Elevate Difference

The Irregulars: Roald Dahl and the British Spy Ring in Wartime Washington

Conant, a former journalist, is a thorough researcher. In this book, she digs into the secret wartime propaganda work that Roald Dahl and his British colleagues were assigned to do to drum up American support for World War II. Many official documents about this secret ring of spies were only declassified in 1998, and many of them remain legally inaccessible—and the author notes the difficulty of having to distinguish who is telling tall tales about their actual work.

That said, her recreation of the events that happened during the last years of WWII and Franklin Delano Roosevelt seem to spring to life from the page. The book's colorful cast of characters reads like a “Who's Who” of the political and celebrity elite of the era, including FDR and Eleanor Roosevelt, Ian Fleming, David Ogilvy, Clare Boothe Luce, and Lyndon Johnson, among others. Drawing from correspondence and interviews with dozens of people, Conant vividly recreates England's wartime tension, which coincided with Washington's reckless socializing and split political opinions on how much “help” to give to the British while they were fighting the Nazis.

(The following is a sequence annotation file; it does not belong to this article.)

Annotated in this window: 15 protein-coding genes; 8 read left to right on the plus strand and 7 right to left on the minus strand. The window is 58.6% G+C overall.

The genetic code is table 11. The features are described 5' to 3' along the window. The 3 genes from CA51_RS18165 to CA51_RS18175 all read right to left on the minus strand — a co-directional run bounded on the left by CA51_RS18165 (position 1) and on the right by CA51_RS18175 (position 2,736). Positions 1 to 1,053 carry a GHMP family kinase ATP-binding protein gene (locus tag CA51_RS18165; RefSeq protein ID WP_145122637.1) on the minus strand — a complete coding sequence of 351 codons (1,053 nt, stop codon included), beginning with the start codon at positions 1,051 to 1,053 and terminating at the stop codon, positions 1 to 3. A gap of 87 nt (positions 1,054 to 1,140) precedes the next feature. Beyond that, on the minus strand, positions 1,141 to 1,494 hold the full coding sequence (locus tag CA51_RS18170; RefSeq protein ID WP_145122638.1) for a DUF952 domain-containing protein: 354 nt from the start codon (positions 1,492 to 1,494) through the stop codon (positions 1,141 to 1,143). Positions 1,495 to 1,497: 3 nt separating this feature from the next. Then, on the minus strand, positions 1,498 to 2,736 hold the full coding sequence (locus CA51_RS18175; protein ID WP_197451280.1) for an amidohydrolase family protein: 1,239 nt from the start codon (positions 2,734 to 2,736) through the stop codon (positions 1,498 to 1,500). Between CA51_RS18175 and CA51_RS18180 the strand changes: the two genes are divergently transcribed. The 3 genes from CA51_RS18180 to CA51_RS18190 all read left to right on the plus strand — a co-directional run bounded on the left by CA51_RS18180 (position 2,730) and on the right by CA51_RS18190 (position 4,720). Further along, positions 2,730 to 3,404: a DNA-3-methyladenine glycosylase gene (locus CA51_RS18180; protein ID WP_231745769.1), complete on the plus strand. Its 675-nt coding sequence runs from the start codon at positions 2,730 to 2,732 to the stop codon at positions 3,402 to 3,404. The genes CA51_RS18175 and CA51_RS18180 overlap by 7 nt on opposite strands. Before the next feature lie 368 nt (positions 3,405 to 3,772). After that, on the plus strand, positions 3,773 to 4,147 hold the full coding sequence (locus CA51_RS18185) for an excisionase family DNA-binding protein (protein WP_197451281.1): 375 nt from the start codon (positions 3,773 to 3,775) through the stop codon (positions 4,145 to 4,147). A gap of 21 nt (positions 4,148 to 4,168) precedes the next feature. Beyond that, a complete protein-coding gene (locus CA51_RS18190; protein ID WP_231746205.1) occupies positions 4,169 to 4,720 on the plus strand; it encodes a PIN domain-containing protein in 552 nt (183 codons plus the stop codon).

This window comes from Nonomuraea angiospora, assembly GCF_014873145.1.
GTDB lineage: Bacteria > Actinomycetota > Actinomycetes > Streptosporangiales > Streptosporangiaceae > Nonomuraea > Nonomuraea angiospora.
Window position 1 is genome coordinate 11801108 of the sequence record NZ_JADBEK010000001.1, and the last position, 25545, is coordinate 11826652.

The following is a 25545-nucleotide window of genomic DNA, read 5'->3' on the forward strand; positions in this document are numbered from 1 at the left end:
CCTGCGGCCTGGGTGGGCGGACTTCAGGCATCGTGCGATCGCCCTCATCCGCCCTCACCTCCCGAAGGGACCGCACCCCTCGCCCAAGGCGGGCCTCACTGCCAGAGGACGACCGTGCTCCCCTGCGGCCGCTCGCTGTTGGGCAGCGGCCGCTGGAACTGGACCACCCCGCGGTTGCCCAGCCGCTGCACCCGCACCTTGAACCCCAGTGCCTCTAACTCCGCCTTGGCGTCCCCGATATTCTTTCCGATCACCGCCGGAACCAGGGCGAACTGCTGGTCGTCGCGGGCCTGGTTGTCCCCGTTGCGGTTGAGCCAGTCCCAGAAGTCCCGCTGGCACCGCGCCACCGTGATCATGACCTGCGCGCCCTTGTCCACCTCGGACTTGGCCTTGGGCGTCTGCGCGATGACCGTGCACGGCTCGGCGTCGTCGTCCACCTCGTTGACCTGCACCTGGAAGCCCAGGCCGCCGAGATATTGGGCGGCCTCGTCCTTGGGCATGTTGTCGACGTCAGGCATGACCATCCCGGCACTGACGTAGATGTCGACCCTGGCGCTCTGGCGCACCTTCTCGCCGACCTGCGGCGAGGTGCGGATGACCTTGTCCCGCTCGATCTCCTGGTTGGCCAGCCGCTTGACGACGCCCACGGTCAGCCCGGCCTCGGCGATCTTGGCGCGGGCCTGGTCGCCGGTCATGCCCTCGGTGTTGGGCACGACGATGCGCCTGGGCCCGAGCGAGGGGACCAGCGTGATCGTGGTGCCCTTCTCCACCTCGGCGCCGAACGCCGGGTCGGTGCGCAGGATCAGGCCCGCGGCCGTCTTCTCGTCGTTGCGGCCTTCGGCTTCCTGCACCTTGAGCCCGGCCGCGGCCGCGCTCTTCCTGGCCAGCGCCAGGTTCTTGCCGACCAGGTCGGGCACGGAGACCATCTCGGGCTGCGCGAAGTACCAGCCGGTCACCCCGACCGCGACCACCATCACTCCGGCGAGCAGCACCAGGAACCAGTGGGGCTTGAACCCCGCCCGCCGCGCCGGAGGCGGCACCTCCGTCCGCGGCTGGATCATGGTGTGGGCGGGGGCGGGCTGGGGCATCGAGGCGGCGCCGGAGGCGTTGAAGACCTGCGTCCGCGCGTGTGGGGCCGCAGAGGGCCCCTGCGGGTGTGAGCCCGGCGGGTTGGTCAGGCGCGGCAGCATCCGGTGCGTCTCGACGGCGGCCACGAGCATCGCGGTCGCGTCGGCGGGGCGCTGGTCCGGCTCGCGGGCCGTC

In the midst of this serious situation are fun moments—tales of buildings that have floors without corresponding elevator buttons, and fake pens that can set off tear gas – where it seems like you're reading a James Bond novel. This is all the more interesting in light of the fact that Fleming would go on to pen those world-famous books, which would later be made into movies.

Conant's attention to detail and brilliant reconstruction of events that happened more than sixty-five years ago make The Irregulars a quick and interesting read, but also a maddening one: as she herself points out, Dahl and his fellow spies were happy to work in an environment where women were mere accessories or means to an end. Each female in the book was blatantly used for her looks, her body, her money, her influence, or some combination thereof. If Dahl and his cohorts, married or not, also happened to pull them into the sack, well, that was just an extra perk.

It's said that you should never meet your heroes; I'd qualify that by adding that you should never read biographical works about them, either. I grew up loving Dahl's books, particularly because of the way the characters thumbed their noses at authority (which he himself did in real life, almost costing himself his wartime assignments on a number of occasions). As a child I assumed that Dahl was a person I'd like to meet; after reading The Irregulars, I have to say I was left with the idea that he was a skirt-chasing, adulterous, sexist pig. If you can get past that, hold your nose and read this book.

Written by: M.L. Madison, December 9th 2009